We were
discussing basic concept of bending
stress in
our previous session. We have also discussed assumptions made in the theory
of simple bending and
expression for bending stress in pure bending during our last session.

Now we are going ahead to start new topic i.e. bending stress analysis for symmetrical and unsymmetrical cross-sections with the help of this post.

First of all we must have to understand here the meaning of symmetrical sections and unsymmetrical sections.

In case of symmetrical sections, neutral axis will pass through the geometrical center of the section.

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Now we are going ahead to start new topic i.e. bending stress analysis for symmetrical and unsymmetrical cross-sections with the help of this post.

First of all we must have to understand here the meaning of symmetrical sections and unsymmetrical sections.

In case of symmetrical sections, neutral axis will pass through the geometrical center of the section.

Cross-sections
such as circular cross-section hollow circular cross-section, square cross-section,
hollow square cross-section, rectangular cross-section, hollow rectangular cross-section
and I cross-section are the best examples of symmetrical sections.

In case of unsymmetrical sections, neutral axis will not pass through the geometrical center of the section. Cross-sections such as T cross-section and L cross-section are the best examples of unsymmetrical sections.

In case of unsymmetrical sections, neutral axis will not pass through the geometrical center of the section. Cross-sections such as T cross-section and L cross-section are the best examples of unsymmetrical sections.

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**Bending stresses in symmetrical
sections**

Neutral
axis of symmetrical sections such as for circular section will lie at a
distance d/2 from the outermost layer of the section. Where d will be diameter of
the circular cross-section.

As we have
discussed the formula for bending stress in pure bending of beams, we have
concluded that stress acting on layer of the beam will be directionally proportional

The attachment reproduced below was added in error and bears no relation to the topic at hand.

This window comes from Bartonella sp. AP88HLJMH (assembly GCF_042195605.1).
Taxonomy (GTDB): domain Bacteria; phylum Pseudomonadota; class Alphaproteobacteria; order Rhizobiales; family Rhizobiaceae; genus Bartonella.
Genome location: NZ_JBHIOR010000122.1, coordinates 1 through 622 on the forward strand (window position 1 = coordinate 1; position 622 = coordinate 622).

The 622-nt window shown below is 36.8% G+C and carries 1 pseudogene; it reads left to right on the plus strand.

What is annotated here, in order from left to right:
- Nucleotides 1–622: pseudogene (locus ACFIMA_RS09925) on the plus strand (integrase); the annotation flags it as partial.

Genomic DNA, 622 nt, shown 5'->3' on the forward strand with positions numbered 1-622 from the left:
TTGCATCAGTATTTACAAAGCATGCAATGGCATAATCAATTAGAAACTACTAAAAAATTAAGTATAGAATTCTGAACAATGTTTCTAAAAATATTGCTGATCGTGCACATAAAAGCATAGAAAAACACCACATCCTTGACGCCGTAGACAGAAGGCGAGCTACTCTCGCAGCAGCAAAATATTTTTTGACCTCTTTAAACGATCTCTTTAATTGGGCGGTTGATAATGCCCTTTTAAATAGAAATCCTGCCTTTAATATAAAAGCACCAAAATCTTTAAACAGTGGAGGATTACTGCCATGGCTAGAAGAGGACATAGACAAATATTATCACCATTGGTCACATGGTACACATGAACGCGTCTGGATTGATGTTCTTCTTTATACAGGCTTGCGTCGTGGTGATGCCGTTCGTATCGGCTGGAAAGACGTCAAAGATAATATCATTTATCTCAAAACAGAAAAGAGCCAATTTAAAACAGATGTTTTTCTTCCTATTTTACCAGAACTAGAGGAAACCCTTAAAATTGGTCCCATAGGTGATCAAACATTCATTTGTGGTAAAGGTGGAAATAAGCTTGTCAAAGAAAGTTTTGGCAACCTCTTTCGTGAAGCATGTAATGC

to the distance y of the layer from the neutral axis.

Let us see
the formula for bending stress in pure bending of beams

If we
consider the value of stress at neutral axis, we can easily say that it will be
zero because value of y will be zero here.

Stress
acting on layer of the beam will be directionally proportional to the distance
y of the layer from the neutral axis; hence maximum stress will occur at the
outermost layer of the section.

If we consider the case of simply supported beam, we
must note it here that due to bending action, top portion of the beam will be
in compression whereas bottom portion of the beam will be in tension.

If we will draw the diagram for stress distribution,
we will have following figure showing the stress distribution for symmetrical
sections.

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**Bending stresses in unsymmetrical
sections**

In case of
unsymmetrical sections, neutral axis will not pass through the geometrical centre
of the section and therefore value of y, which is the distance of the layer
from the neutral axis, for outermost layers i.e. for topmost layer and bottom
layer of the section will not be same.

In order
to calculate the bending stress for unsymmetrical sections, we must have to
find the value of centre of gravity of the given unsymmetrical section.

As we know
that neutral axis will pass through the center of gravity of the section and
hence after determining the center of gravity of the section, we can have value
of y for topmost layer and bottom layer of the section.

In order to calculate the bending stress for unsymmetrical sections, we will use the bigger value of y.

In order to calculate the bending stress for unsymmetrical sections, we will use the bigger value of y.

If we will draw the diagram for stress distribution for unsymmetrical section such as
for T section, we will have following figure showing the stress
distribution for T sections.

We will
discuss another topic i.e. bending equation or flexural formula for beam subjected to a simple bending in the category of strength of material in our next post.

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**Reference:**

Strength
of material, By R. K. Bansal

Image
Courtesy: Google

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